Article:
I have a little issue that is currently happening at work that I don’t quite agree with. I voiced my opinion on the matter but it doesn’t seem like my coworker wants to hear about it. I thought that my reasoning made sense so I’m not sure why he didn’t want to hear it. I’m a people person so I try my best to please the majority of them. I found out recently that I’m considered a utilitarian.
Lately, the company is on a cost saving initiative so they’re trying to save as much as possible whenever they can. One of those initiatives involves the licensing of software. An email was sent out to managers of each department asking whether or not their subordinate require the use of Adobe Acrobat Standard. Some of them need the software to create PDFs but they don’t need the editing capabilities. Since they don’t need to edit PDFs we have software that will allow them to create PDFs but not edit. That particular software is available for them to install at will. Unfortunately, no one has heard of the software to create PDFs so they all request the licensed software which in turns means higher cost.
The manager’s job was to reply back to the email and inform us which one of their employees requires Acrobat Standard to be installed and which doesn’t need it. If they don’t reply, we’re going to assume that none of their employees needs it and we’ll uninstall it. That’s the part that I have a problem with.
My coworker has been delegated the job of uninstalling the software in the background. The unsuspecting user will not know that the software has been uninstalled until they try to use it. Everyone laptop and desktop has one version of Acrobat. If they have Acrobat Reader they won’t have Acrobat Standard and vice versa. The problem here is that if they have Acrobat Standard and it gets uninstalled they don’t have anything to view PDFs anymore. Since they can’t view PDFs they’re going to complain and I’m usually the first on their list to call.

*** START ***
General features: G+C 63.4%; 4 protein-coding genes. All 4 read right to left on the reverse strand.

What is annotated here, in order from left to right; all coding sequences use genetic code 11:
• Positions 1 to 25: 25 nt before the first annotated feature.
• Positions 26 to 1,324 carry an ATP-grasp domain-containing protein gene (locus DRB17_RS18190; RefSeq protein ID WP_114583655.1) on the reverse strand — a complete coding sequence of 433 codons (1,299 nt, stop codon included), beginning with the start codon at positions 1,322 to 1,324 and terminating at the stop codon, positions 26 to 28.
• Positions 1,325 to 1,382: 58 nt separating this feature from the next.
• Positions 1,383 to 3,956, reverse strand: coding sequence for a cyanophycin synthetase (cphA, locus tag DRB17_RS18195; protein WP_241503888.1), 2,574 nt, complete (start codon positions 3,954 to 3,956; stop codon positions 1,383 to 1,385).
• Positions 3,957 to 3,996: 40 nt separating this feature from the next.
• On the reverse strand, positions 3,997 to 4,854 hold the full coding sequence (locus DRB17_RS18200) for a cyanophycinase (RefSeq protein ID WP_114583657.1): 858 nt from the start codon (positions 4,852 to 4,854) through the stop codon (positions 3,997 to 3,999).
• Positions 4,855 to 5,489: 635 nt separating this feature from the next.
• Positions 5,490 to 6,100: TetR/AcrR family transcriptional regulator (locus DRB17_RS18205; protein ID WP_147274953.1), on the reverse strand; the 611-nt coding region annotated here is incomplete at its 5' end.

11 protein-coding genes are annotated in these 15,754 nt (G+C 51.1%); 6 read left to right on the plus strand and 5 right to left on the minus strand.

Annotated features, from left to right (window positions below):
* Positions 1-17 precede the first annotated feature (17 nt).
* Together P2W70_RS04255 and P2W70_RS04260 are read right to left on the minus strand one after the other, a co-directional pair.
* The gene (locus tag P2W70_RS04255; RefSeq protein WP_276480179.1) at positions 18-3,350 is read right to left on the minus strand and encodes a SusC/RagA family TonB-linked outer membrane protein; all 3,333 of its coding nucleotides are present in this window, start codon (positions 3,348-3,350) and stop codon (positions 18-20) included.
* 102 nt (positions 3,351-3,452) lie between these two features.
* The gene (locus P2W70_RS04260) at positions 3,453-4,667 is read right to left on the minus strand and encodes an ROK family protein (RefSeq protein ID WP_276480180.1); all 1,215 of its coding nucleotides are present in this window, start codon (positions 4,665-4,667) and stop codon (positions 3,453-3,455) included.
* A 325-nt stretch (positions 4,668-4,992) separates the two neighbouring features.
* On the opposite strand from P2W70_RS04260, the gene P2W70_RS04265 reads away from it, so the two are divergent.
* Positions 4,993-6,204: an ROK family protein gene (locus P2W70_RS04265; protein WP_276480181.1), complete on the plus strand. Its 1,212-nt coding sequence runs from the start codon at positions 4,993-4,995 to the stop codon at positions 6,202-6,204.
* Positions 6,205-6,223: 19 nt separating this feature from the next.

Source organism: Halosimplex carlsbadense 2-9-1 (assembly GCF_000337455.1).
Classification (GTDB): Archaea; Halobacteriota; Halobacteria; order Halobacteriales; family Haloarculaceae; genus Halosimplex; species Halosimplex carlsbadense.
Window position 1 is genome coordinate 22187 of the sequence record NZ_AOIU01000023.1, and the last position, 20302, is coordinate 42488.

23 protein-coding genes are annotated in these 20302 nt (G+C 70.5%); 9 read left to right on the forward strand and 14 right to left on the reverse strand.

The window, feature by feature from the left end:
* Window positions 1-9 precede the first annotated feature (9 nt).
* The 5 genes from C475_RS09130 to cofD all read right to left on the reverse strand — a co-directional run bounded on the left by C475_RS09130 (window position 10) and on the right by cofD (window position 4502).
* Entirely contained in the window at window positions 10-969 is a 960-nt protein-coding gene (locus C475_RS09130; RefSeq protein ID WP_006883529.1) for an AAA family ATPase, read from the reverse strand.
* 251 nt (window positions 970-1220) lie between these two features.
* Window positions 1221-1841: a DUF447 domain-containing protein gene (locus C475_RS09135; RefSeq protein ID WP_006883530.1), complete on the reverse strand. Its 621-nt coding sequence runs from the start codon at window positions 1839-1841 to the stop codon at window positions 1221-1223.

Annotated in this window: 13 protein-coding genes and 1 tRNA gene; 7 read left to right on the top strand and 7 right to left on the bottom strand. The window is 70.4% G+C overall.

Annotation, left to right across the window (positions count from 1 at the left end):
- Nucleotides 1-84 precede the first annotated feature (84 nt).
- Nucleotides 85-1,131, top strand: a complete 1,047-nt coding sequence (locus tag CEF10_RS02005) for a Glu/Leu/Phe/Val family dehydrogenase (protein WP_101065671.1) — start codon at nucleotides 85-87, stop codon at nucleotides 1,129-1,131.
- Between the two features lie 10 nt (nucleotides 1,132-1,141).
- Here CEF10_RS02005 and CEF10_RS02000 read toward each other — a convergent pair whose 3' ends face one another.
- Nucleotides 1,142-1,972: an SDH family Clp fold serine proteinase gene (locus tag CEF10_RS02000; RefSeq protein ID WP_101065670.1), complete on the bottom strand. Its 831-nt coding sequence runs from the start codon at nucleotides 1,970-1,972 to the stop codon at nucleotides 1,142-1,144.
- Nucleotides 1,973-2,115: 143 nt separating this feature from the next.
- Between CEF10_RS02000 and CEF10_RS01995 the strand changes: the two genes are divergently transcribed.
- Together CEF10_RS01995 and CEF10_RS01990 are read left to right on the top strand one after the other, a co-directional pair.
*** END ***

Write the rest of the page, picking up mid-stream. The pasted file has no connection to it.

When I found out that there were a lot of people that require the software, I suggested to my coworker that he notify them before uninstalling. My reasoning was that the managers don’t know enough about their employees to know who needs what software. It would be nice if he had given them a little courtesy email to confirm with them that they don’t need Acrobat Standard. The people who were complaining were people who needed the software but no longer have access to it. My coworker’s response to my suggestion was, “It has nothing to do with me.”
I’m standing there, dumbfounded and staring at him and I’m questioning how this has nothing to do with him since he’s the one that’s uninstalling the software in the background. I understand the fact that the managers didn’t reply to the email so it’s partially their fault but you can’t punish the employee for something that their managers didn’t do. Uninstalling the software without the users knowing will cause more problems than it’ll solve. So what if you’re saving the cost of licensing, you’re going to end up having to reinstall the software after the user found out that it went missing.
A coworker called me at the end of the day and asked what I did with her copy of Acrobat Standard. I told her that I haven’t done anything yet. I took a look at the list of users whose copy of Acrobat Standard is going to removed and saw that she was on the list but according to that list her copy shouldn’t have been installed yet. I don’t know if my coworker uninstalled it before going home and didn’t get to update the spreadsheet but it made her a little upset because she was not able to do her work. She ended up having to call it a day because she had to wait until tomorrow to get the software reinstalled.
It seems like day after day, I’ll get a phone call asking about the PDF software. I think it would have made better sense to contact the user rather than their mangers and ask them if they needed the software. If they had said, “No” the problem would have been solved. But for those who actually need the software, it causes headache, frustration and down time. I think to save them the headache and save me from having to repeat myself a few dozen times, an email should have been sent out to the correct people in order to avoid further issues. But there’s something about office politics that causes some employee to do what they’re told and don’t ask any questions. Every now and then, you need to ask the right questions to ensure you’re doing it right. Other times, you just have to use your own common sense and do what’s right.